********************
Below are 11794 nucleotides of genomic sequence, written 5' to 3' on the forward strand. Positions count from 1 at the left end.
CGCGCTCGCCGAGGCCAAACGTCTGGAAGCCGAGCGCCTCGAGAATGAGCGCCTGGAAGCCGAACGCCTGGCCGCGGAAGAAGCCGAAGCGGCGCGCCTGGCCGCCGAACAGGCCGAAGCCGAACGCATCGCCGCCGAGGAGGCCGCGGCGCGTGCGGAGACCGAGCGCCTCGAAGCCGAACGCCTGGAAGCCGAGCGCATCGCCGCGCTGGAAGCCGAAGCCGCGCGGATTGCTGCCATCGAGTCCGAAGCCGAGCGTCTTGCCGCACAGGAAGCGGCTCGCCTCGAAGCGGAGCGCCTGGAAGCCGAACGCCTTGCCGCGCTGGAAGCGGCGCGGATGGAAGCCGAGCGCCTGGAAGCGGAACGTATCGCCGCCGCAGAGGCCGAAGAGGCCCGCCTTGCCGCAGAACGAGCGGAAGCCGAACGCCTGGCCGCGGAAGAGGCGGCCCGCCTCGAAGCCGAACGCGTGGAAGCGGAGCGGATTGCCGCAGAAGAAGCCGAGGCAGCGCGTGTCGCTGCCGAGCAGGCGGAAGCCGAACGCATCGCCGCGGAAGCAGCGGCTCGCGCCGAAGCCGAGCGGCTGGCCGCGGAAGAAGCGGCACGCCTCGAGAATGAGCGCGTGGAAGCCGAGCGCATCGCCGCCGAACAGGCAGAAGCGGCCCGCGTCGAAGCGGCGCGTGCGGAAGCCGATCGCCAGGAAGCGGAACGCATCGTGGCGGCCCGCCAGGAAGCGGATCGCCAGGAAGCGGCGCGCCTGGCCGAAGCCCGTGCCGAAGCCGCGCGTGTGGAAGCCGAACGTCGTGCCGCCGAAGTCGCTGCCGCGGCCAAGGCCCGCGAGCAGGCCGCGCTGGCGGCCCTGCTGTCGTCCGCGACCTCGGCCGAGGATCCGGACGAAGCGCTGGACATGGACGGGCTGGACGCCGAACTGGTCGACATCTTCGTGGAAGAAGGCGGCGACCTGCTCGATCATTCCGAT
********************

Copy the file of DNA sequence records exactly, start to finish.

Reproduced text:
Below are 11794 nucleotides of genomic sequence, written 5' to 3' on the forward strand. Positions count from 1 at the left end.
CGCGCTCGCCGAGGCCAAACGTCTGGAAGCCGAGCGCCTCGAGAATGAGCGCCTGGAAGCCGAACGCCTGGCCGCGGAAGAAGCCGAAGCGGCGCGCCTGGCCGCCGAACAGGCCGAAGCCGAACGCATCGCCGCCGAGGAGGCCGCGGCGCGTGCGGAGACCGAGCGCCTCGAAGCCGAACGCCTGGAAGCCGAGCGCATCGCCGCGCTGGAAGCCGAAGCCGCGCGGATTGCTGCCATCGAGTCCGAAGCCGAGCGTCTTGCCGCACAGGAAGCGGCTCGCCTCGAAGCGGAGCGCCTGGAAGCCGAACGCCTTGCCGCGCTGGAAGCGGCGCGGATGGAAGCCGAGCGCCTGGAAGCGGAACGTATCGCCGCCGCAGAGGCCGAAGAGGCCCGCCTTGCCGCAGAACGAGCGGAAGCCGAACGCCTGGCCGCGGAAGAGGCGGCCCGCCTCGAAGCCGAACGCGTGGAAGCGGAGCGGATTGCCGCAGAAGAAGCCGAGGCAGCGCGTGTCGCTGCCGAGCAGGCGGAAGCCGAACGCATCGCCGCGGAAGCAGCGGCTCGCGCCGAAGCCGAGCGGCTGGCCGCGGAAGAAGCGGCACGCCTCGAGAATGAGCGCGTGGAAGCCGAGCGCATCGCCGCCGAACAGGCAGAAGCGGCCCGCGTCGAAGCGGCGCGTGCGGAAGCCGATCGCCAGGAAGCGGAACGCATCGTGGCGGCCCGCCAGGAAGCGGATCGCCAGGAAGCGGCGCGCCTGGCCGAAGCCCGTGCCGAAGCCGCGCGTGTGGAAGCCGAACGTCGTGCCGCCGAAGTCGCTGCCGCGGCCAAGGCCCGCGAGCAGGCCGCGCTGGCGGCCCTGCTGTCGTCCGCGACCTCGGCCGAGGATCCGGACGAAGCGCTGGACATGGACGGGCTGGACGCCGAACTGGTCGACATCTTCGTGGAAGAAGGCGGCGACCTGCTCGATCATTCCGAT